But as an American citizen, that’s not the point. Our relationship should be recognized here by the federal government and we should have access to the 1,138 federal rights that DOMA currently bars same-sex couples from receiving. Incidentally, one of these rights is the right of an American citizen to sponsor their foreign partner for a green card. That’s one area where the green card backlog seems nonexistent. There’s a very good chance at some point DOMA will be repealed and I will be able to file a marriage-based application for Viki’s green card. That might come sooner than the backlog for work-based green cards is cleared.

Some brave same-sex binational couples working with Lavi Soloway are already challenging the spousal green card ban and filing applications. Like those attempting to enter the country through a border crossing with proper passports and visas in tow, who are at the mercy of a discerning customs official, these couples are at the mercy of an immigration judge, a deportation officer, an Immigration & Customs Enforcement prosecutor, or the United States Citizenship and Immigration Service bureaucracy - in some cases, all of them. Will the judge take into consideration the Obama Administration’s declaration in 2011 that DOMA is unconstitutional and hold a green card application in abeyance until DOMA is repealed? Or will a subsequent president come to power and decide to defend DOMA in court and unravel the small steps we’ve made toward getting DOMA off our backs and out of our lives?

Same-sex couples in general have their hands full with daily doses of discrimination and homophobia, but for those of us in binational relationships, the discrimination and homophobia always seem just a little closer to home. Maybe that’s because our home here in the United States is on such shaky ground, just one immigration official’s opinion away from shaking it to its very foundation. The fact that US customs is making plans to recognize same-sex couples at the border is a positive step. It opens the dialog for same-sex binational couples to point out that little fixes to inequality here and there will never be enough. Our marriages need access to all 1,138 federal rights, not just a few.

1 comment:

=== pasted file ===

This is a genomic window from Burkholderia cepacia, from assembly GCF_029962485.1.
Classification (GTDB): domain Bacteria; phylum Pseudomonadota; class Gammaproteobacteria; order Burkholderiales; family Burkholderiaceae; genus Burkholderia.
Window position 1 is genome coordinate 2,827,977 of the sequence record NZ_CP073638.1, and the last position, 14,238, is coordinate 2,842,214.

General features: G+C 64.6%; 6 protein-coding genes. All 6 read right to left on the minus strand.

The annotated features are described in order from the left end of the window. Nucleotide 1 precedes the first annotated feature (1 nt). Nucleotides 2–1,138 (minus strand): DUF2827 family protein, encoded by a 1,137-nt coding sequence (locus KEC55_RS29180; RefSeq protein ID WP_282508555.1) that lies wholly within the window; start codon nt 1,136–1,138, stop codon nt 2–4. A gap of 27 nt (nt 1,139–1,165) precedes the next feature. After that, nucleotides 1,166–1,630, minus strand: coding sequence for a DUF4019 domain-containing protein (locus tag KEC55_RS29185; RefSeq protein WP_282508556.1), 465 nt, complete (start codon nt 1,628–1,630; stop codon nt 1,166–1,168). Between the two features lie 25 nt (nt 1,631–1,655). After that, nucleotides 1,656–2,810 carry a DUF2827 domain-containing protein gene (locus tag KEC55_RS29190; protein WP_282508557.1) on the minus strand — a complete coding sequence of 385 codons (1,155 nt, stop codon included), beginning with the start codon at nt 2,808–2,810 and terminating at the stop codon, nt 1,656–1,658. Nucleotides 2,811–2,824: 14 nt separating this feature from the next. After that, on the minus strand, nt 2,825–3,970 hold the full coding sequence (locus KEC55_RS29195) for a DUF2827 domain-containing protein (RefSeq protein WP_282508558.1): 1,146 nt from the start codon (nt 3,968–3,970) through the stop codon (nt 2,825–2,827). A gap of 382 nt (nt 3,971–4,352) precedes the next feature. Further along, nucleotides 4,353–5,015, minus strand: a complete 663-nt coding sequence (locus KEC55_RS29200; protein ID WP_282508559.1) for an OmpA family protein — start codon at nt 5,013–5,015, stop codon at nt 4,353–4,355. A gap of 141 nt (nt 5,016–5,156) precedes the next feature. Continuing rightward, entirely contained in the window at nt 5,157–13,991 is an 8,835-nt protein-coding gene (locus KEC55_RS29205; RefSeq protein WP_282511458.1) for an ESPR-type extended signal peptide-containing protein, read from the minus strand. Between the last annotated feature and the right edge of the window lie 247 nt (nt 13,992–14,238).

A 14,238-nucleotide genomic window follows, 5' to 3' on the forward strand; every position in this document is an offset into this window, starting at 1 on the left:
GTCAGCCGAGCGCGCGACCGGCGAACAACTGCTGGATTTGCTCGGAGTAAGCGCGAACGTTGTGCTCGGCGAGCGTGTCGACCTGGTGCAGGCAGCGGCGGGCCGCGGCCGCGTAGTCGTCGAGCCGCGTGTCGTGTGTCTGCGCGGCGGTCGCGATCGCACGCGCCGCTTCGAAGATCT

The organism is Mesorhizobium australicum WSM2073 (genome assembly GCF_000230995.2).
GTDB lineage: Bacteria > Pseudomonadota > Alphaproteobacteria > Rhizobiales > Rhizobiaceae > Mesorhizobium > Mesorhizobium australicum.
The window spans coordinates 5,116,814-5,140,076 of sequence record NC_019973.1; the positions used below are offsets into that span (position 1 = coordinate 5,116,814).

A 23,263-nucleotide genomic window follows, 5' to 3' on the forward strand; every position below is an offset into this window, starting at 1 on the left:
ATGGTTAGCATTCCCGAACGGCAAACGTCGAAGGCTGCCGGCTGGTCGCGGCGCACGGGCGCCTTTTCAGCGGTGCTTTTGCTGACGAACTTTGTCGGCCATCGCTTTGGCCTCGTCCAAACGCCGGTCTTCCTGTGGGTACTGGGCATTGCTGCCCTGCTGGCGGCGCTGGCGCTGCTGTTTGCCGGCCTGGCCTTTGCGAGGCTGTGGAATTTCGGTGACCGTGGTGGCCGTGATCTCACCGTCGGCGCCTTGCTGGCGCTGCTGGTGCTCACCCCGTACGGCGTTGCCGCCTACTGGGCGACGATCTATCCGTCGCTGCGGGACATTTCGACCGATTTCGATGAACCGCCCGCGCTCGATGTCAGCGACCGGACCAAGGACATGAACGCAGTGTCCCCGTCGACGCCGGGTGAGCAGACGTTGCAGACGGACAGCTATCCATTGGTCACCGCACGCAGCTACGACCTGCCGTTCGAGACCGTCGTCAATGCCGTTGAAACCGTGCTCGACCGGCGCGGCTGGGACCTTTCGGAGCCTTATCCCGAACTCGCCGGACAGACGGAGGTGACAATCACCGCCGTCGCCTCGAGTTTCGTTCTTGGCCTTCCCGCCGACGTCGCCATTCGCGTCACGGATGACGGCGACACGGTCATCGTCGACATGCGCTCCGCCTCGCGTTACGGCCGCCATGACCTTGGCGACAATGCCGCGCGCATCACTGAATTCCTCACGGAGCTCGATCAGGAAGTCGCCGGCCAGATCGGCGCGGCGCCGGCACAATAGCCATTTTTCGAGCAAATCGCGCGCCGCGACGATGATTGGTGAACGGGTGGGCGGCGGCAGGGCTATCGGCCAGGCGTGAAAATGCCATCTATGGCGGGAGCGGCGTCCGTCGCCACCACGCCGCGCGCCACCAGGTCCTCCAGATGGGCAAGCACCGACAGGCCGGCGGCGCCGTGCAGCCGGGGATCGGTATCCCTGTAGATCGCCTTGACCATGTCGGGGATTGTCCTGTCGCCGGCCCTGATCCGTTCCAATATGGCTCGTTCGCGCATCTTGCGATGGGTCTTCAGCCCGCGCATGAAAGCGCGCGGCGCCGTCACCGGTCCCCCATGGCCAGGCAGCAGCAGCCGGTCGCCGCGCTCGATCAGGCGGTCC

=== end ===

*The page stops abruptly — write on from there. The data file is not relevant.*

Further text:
Martha McDevitt-Pugh said...

Thank you Kathy for sharing your story and what you and Viki go through when you travel and in your daily lives. Waiting for a green card has got to be an agonizing process and while I have not been through it myself I can only imagine that the uncertainty takes its toll.

I want to share with you and your readers some additional information on going through immigration together as a couple. Several years ago the Love Exiles Foundation hosted an event with the US Consul General in Amsterdam. The audience were binational US-Dutch (mostly) couples living in the Netherlands because we lack recognition of our relationships in the USA. The Consul explained how the visa system works and outlined options for our partners. Several people in the audience had had the kind of nerve wracking and frightful experience you and Viki describe in your article: going through immigration separately and waiting and desperately hoping that all goes well. A few, myself included, had also had polite and curious immigration officials ask us if we were traveling alone (no we were not) and suggested bringing our partners through the immigration line with us next time. And many of us having been doing so every since. The Consul recommended this as it is SAFER for those of us who are living outside the USA. That's because the job of the immigration official is to understand the whole story and when you enter together it is much easier to understand why your partner is entering the USA. If he or she is on their own, and if the two of you are visiting family in the USA, it is rather effective just to say so. I’ve done this dozens of times and it works very well. My wife and I always get into the country quickly and safely when we tell the truth.
The point is that it seems rather suspicious if your partner explains they are on a holiday alone or “visiting friends” when in fact they are with you to visit family. Not to mention that it is not true and you are essentially withholding information, which the immigration officer is trained to detect. This avoiding a risk actually creates a risk.
I wanted to share this as some of the people reading this may be in a situation where they are safer entering the USA together. It is allowed. It is up to the couple to decide. I believe that we need to be as open and honest as possible when dealing with the authorities as our love is just as valid as anyone's and we are legitimate, loving families that deserve recognition and we need to ask for that recognition whenever possible. Even at the border.